She was my friend for 11 years. She was like a sister to me and I was the same to her. There are days I miss her, very much so. I miss all the sleepovers, the walks, the parties and above all the way I could tell her everything and be understood. The day it happened started like any other, I suppose I half expected our friendship to come to an end, but nothing could prepare me for how painful it was once it did.

The buildup was slow, excruciatingly so. It started with something trivial as it always does, I can’t even recall what it was. School? Boys? The numerous responsibilities? I guess all of this became more important than the one dear to us. And when it reached the boiling point both of us were far too stubborn, prideful and immature. Due to something as vague as pride we lost the most beautiful thing we had – each other.

I always say and will continue to say – she wasn’t good for me! But, I also wasn’t good for her. Our friendship was something remarkable and right but happened at the wrong time.

From her I learned how to be a good friend, I learned how to help and how to receive help. She showed me how to be a friend! Furthermore, she taught me pain. The kind of pain I never want to go through again and will spend my entire life avoiding it.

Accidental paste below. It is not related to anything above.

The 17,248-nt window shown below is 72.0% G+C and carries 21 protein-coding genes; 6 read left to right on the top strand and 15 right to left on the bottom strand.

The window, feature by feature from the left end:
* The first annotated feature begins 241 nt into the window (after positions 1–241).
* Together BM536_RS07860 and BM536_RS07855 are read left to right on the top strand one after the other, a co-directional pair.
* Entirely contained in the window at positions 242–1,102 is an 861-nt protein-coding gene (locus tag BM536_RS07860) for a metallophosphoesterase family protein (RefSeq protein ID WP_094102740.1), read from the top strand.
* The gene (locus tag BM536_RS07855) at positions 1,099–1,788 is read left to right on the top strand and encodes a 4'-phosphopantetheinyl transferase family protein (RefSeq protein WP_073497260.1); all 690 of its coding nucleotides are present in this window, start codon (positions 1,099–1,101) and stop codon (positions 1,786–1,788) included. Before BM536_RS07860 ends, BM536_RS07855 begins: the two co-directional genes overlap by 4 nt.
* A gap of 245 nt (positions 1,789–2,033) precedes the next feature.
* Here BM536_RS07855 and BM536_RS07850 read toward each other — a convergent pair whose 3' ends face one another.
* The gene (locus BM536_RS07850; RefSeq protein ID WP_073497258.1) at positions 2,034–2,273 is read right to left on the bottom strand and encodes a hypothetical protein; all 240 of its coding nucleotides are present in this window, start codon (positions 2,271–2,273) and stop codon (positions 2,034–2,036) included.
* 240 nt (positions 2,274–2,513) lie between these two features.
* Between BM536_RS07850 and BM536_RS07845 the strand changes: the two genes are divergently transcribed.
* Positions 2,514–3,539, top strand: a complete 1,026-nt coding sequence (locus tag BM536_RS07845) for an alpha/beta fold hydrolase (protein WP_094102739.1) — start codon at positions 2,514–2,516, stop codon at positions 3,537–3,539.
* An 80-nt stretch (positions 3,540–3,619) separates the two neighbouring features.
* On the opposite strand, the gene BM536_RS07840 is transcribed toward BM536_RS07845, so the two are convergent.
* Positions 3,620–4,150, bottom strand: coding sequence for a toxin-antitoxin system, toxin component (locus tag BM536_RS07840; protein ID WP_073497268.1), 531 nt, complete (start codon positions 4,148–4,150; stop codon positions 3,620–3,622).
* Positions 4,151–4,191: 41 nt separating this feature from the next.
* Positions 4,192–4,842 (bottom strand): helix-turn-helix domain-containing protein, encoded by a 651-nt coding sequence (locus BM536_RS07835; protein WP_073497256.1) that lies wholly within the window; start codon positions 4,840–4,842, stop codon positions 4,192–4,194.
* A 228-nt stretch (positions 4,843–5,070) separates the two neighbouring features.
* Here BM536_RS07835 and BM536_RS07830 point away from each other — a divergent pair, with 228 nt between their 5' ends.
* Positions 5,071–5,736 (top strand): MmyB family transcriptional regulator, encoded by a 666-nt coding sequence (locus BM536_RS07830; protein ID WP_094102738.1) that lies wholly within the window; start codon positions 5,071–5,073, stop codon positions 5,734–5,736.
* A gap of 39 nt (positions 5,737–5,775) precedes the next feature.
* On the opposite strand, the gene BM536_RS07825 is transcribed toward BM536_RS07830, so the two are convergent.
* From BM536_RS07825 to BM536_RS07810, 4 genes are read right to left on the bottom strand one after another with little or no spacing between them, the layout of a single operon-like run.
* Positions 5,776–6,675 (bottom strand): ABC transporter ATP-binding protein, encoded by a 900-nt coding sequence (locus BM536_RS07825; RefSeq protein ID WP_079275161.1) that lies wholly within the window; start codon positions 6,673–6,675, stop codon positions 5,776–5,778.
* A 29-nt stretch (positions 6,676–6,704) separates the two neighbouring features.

Now, I have new friends, friends I love so much! Some of my new friendships are even better than the one I had with her. I learned from my story, changed and improved. So thank you! Thank you for making me a better person, and know that I will never stop wondering what would have been if.


Written by Dora Markulić

There is an emotion that is out of this world

It is greater than happiness, and sadness, and hatred, and pain.

It’s covered under our coats, around our hearts furled,

Love, love, love – that is its name.

Soon it will come in form

Of a baby boy laid in a manger.

That mighty man would later calm the storm

And save us from every danger.

Love is given to us from Heaven

That with the help of it we can get back to that place.